Bienvenidos a Los Dos: Recipes

About Chef David Sterling

  Camarones al Coco Download PDF


Camaron al Coco con Salsa Agridulce de Pina
THE ORIGINS OF THIS DISH remain obscure, but it almost certainly evolved as a natural marriage of the bounty of crustaceans and coconuts found along the world’s tropical coasts. The coconut probably evolved in southeast Asia as did so many tropical foods. Migration to other shores could easily have happened as nuts fell from the trees and floated along on ocean currents. Coconuts were also popular with sailors on long ocean voyages, due to the refreshing liquid and the nourishing meat found inside, which further contributes to the explanation of their broad global distribution. There is no record of coconuts existing in the Americas until the arrival of the Spaniards. In fact, the name “coconut” derives from the Spanish El Coco – a name used for something akin to the “bogeyman”, supposedly due to the odd face-like impressions on the end of all coconuts. Whatever its origins, coconut shrimp can now be found in the Yucatán peninsula from the shores of Campeche to the beautiful beaches of the Caribbean.

10 appetizer-size servings

• 1 ½ cups (355ml) cornflakes
• 1/3 cup (80ml) all-purpose flour
• 2 cups (475ml) shredded sweetened coconut
• 1 ½ tsp. (7.4ml) garlic powder
• ½ tsp. (2.5ml) salt
• ½ tsp. (2.5ml) freshly ground black pepper

STEP 1: PLACE CORNFLAKES in a sealable plastic bag. Using your hands or a rolling pin, crush them until they are smaller pieces, but not totally pulverized. Add flour, coconut and spices. Spread coconut mixture evenly on a large baking sheet and set aside.

• 2 eggs
• 1 cup (235ml) beer
• 1 tsp. (5ml) salt
• ¾ cup (175ml) all-purpose flour
• 2 ½ tsp. (12ml) baking powder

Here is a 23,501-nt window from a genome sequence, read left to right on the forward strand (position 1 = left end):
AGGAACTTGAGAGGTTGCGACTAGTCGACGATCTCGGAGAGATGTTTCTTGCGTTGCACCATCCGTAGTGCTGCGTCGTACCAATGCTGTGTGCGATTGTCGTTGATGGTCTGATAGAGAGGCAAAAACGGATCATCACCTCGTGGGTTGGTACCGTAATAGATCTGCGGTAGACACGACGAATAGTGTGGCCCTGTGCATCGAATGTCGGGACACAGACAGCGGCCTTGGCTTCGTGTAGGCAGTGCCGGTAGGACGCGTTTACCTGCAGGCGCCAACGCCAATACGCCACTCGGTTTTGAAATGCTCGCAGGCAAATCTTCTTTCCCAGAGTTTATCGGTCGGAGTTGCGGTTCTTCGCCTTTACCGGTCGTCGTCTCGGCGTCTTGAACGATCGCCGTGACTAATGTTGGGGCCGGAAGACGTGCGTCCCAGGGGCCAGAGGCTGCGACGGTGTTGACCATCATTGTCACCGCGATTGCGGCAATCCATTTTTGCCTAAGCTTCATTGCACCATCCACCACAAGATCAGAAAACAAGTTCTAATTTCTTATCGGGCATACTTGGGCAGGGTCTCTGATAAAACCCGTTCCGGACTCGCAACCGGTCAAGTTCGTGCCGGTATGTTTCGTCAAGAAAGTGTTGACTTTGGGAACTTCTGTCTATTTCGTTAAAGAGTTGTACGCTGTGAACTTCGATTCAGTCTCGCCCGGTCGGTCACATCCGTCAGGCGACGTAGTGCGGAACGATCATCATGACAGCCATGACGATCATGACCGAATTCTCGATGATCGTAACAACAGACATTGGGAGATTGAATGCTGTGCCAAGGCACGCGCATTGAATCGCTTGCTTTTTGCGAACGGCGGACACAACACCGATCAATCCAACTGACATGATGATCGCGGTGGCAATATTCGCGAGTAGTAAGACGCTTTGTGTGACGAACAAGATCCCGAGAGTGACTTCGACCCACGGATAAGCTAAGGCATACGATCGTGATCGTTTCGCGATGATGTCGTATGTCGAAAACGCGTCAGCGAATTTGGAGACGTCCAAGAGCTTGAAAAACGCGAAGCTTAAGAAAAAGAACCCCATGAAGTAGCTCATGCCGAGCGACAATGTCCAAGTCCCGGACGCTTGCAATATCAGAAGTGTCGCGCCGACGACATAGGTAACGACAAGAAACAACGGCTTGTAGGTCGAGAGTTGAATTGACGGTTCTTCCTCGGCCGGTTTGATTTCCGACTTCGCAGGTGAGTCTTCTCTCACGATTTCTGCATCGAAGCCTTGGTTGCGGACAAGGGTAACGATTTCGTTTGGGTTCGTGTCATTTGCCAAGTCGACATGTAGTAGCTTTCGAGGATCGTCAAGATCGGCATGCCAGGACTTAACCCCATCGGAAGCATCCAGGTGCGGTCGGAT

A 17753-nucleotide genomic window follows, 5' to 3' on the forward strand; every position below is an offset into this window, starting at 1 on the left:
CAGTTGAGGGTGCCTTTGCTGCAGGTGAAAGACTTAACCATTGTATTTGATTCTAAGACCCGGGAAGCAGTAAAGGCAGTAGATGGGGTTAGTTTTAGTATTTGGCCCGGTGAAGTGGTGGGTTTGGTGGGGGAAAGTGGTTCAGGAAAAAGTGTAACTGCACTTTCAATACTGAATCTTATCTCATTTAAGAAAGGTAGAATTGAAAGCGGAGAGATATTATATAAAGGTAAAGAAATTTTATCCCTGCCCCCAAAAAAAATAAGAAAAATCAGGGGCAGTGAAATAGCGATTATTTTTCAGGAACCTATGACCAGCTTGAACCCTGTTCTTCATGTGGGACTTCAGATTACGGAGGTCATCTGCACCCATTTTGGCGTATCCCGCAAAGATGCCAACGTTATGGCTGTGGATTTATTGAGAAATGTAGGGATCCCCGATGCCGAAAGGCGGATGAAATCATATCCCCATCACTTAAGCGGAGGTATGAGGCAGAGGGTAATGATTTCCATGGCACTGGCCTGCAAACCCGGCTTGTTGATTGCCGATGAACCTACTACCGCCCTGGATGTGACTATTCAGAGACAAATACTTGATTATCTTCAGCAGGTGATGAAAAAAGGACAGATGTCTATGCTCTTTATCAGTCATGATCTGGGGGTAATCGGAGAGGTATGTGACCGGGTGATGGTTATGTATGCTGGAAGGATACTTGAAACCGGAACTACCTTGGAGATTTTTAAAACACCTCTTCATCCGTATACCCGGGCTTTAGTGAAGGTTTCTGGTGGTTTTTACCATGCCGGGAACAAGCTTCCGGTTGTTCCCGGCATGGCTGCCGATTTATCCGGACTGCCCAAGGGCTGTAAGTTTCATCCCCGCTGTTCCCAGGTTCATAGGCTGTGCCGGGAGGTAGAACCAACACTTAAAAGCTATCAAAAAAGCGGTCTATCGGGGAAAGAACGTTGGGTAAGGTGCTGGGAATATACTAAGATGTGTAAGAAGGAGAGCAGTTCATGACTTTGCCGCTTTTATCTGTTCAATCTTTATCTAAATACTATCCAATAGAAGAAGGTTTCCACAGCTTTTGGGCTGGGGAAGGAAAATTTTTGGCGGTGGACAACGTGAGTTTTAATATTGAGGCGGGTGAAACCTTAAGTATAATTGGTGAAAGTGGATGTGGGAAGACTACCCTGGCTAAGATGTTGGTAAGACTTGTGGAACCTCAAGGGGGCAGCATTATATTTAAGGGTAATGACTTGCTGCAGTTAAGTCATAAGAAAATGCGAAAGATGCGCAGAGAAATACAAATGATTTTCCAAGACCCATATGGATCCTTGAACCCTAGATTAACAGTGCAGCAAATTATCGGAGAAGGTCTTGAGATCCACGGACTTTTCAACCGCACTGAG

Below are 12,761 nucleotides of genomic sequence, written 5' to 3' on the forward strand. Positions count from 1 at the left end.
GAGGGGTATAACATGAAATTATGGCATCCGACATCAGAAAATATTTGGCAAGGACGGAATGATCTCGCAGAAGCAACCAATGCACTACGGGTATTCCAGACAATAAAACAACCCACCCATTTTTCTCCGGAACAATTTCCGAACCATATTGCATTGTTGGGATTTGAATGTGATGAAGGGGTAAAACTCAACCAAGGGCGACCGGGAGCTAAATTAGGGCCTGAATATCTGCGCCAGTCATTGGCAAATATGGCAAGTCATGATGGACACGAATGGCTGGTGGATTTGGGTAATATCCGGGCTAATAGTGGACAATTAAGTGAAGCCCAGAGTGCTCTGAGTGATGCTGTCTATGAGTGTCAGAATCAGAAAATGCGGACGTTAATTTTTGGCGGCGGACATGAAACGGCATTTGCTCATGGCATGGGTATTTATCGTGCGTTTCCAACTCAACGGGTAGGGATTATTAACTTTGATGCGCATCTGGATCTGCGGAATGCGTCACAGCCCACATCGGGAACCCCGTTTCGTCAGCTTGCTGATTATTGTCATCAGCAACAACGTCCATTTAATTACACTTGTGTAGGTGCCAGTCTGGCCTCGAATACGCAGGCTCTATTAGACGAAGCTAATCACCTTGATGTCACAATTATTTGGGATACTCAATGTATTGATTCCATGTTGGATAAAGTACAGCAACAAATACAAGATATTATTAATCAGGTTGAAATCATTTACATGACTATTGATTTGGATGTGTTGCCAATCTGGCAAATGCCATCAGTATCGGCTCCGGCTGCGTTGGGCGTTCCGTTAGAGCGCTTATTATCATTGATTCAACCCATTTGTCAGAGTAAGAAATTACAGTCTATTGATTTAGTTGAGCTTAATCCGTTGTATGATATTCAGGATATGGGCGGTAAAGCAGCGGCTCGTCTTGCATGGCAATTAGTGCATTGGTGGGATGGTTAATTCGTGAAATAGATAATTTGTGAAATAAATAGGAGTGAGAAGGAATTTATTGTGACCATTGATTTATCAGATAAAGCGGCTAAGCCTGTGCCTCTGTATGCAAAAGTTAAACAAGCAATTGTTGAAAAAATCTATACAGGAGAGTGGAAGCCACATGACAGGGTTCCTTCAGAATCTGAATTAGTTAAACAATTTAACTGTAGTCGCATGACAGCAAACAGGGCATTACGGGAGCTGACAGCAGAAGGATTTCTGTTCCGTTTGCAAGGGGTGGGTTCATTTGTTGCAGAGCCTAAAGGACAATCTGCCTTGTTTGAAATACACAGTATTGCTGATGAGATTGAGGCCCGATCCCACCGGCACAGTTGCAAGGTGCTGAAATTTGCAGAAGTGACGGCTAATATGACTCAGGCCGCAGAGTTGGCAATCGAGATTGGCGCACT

STEP 2: PLACE EGGS in a mixing bowl and beat until light yellow. Add remaining ingredients in the order shown and beat until well incorporated.

• 40 medium or 20 large frozen shrimp, NOT THAWED, shelled and deveined, tails intact
• ¾ cup (175ml) all-purpose flour

STEP 4:  PLACE FROZEN SHRIMP IN A SIEVE or colander and rinse under cool running water; drain and pat dry. Holding the shrimp by the tail, dip in beer batter and allow any excess to drip off. Roll the shrimp in the flour. Dip again in the batter, then roll in coconut mixture. Transfer to a tray lined with waxed paper and chill for 30 minutes. (NOTE: This method has been developed to help the coconut mixture adhere to the shrimp better. With the frozen shrimp and a first dip in batter and flour, you are creating a sticky surface to which the coconut mixture will adhere.)

• Vegetable oil for frying
• Salt

STEP 5: POUR 2 INCHES (5cm) OF OIL into a deep skillet or pot; heat to 350˚ F (175˚ C). Working in batches, cook shrimp about 1 minute per side or until a light golden color. (The shrimp will cook quickly and should not be a deep brown, which can cause the coconut to turn bitter.) Transfer to paper towels to drain. Sprinkle with salt to taste.

STEP 6: SERVE IMMEDIATELY with warm Salsa Agridulce de Piña


• 1 ½  cups (355ml) Vinagre de Piña (Substitute: white wine vinegar)
• 1 4-inch (10cm) stick canela (Also known as Mexican cinnamon. Substitute half the quantity of cassia cinnamon)
• ½  tsp. (2.5ml) ground allspice
• 4 Tbs. (60ml) honey
• ½  cup (118ml) sugar

STEP 1  IN A LARGE SAUCEPAN, combine above ingredients and bring to a simmer.

• 8 cups (2 liters) pineapple, cut into ½-inch (1.25cm) cubes
• 4 cloves garlic, peeled and minced
• 2 tsp. (10ml) fresh ginger root, grated
• 1 chile habanero, seeded and minced

STEP 2  ADD INGREDIENTS ABOVE and continue to simmer for 45 minutes to 1 hour over low heat. The pineapple should be falling apart and the liquid reduced and syrup-like (it should coat the back of a spoon).

• ½ tsp. (2.5ml) salt
• ¼ tsp. (1.25ml) freshly ground black pepper
• ½ tsp. (2.5ml) vanilla

STEP 3  ADD REMAINING INGREDIENTS and check seasonings; remove from heat and serve while still warm. The salsa can be refrigerated for 2-3 weeks or frozen indefinitely. Reheat before serving.

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